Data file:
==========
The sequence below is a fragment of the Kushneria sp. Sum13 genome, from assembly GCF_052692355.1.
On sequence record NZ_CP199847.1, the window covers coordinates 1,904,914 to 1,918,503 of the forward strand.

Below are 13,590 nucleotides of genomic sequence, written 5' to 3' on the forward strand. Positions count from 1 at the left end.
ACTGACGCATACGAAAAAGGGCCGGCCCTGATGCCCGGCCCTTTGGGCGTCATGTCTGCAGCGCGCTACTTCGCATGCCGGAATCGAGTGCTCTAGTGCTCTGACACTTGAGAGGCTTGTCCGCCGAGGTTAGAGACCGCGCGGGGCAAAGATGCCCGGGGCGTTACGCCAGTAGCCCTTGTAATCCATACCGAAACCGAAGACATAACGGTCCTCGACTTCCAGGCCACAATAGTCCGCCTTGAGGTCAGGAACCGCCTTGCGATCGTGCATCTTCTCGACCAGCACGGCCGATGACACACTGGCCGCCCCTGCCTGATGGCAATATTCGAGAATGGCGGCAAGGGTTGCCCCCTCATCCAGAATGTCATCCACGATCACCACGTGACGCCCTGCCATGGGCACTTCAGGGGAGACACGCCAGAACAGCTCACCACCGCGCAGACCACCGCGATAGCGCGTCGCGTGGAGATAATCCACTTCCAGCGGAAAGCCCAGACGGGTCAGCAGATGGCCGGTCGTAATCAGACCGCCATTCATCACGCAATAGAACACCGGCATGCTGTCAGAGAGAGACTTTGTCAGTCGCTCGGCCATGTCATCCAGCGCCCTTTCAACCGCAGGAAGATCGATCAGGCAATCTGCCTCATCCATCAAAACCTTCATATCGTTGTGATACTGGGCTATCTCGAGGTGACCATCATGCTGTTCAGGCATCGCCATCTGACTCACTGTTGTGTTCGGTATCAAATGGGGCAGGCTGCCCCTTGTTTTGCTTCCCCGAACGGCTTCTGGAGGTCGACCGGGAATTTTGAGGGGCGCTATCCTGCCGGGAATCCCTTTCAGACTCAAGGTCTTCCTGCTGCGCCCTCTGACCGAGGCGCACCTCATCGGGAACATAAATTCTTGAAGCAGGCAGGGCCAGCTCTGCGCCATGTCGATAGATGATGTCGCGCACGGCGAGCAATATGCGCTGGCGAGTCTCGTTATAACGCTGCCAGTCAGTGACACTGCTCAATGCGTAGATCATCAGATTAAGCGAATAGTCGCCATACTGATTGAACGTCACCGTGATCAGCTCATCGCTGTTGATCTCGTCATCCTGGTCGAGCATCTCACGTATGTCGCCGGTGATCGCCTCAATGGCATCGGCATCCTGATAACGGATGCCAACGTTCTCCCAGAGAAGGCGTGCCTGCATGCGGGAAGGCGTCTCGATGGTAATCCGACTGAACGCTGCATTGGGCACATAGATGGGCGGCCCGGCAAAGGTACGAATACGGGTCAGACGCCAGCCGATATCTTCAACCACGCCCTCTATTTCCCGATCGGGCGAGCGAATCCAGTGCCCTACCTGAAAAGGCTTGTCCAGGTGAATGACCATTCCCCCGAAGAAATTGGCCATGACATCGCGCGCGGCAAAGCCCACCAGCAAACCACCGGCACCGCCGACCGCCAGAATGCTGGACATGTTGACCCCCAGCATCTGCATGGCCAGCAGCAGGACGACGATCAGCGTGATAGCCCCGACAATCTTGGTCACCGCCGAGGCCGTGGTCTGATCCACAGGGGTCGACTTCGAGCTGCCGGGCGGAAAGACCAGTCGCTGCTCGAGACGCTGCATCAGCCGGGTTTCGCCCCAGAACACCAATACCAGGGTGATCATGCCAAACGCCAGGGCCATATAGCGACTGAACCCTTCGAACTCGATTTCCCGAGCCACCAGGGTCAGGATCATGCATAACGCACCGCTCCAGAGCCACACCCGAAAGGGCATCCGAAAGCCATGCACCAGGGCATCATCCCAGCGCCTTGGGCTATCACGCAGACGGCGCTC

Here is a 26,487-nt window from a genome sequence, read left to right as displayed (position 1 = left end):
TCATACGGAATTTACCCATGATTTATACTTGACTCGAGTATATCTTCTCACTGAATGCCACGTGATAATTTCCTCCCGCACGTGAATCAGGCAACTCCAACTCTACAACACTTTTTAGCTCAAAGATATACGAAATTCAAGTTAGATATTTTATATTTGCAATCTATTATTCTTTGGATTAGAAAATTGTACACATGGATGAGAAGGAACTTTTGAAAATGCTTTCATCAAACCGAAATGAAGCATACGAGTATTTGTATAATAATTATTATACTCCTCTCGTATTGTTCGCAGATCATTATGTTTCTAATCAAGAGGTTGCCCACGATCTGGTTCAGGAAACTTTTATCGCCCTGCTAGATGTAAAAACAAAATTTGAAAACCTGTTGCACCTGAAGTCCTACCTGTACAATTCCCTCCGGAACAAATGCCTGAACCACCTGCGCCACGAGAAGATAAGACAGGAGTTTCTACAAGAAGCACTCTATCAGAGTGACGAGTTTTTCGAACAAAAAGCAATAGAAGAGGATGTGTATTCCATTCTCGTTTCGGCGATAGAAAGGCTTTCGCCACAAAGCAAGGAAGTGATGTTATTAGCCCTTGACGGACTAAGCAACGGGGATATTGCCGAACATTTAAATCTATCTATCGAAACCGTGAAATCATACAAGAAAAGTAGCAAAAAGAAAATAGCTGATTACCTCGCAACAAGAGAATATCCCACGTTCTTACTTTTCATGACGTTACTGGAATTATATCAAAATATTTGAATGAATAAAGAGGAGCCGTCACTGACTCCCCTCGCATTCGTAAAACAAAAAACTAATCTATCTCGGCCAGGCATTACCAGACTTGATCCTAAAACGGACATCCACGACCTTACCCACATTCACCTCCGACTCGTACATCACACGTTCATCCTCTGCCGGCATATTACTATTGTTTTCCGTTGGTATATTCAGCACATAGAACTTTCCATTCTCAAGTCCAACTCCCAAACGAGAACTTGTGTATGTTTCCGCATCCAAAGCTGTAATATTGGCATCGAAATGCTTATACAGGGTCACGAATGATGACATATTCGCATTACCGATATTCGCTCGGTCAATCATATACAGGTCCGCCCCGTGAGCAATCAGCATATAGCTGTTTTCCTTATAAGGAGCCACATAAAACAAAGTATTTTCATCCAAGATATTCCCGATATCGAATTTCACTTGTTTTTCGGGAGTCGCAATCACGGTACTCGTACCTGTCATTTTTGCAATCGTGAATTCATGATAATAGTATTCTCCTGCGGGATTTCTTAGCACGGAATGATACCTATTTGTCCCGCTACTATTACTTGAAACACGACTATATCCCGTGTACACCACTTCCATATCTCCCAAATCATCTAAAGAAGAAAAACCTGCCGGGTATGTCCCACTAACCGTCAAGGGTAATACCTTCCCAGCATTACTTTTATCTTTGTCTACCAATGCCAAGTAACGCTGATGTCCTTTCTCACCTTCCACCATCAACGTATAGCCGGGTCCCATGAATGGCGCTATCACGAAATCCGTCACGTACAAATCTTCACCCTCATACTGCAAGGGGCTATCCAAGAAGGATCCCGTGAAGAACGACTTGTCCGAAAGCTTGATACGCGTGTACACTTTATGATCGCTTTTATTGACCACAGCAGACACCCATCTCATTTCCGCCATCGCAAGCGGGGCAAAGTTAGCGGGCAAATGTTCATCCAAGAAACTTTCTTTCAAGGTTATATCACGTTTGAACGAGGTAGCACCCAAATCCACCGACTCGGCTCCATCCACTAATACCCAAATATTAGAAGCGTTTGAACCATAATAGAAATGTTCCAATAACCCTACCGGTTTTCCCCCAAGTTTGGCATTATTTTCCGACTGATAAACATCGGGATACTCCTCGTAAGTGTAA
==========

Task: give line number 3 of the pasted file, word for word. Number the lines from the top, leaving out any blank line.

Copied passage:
Below are 13,590 nucleotides of genomic sequence, written 5' to 3' on the forward strand. Positions count from 1 at the left end.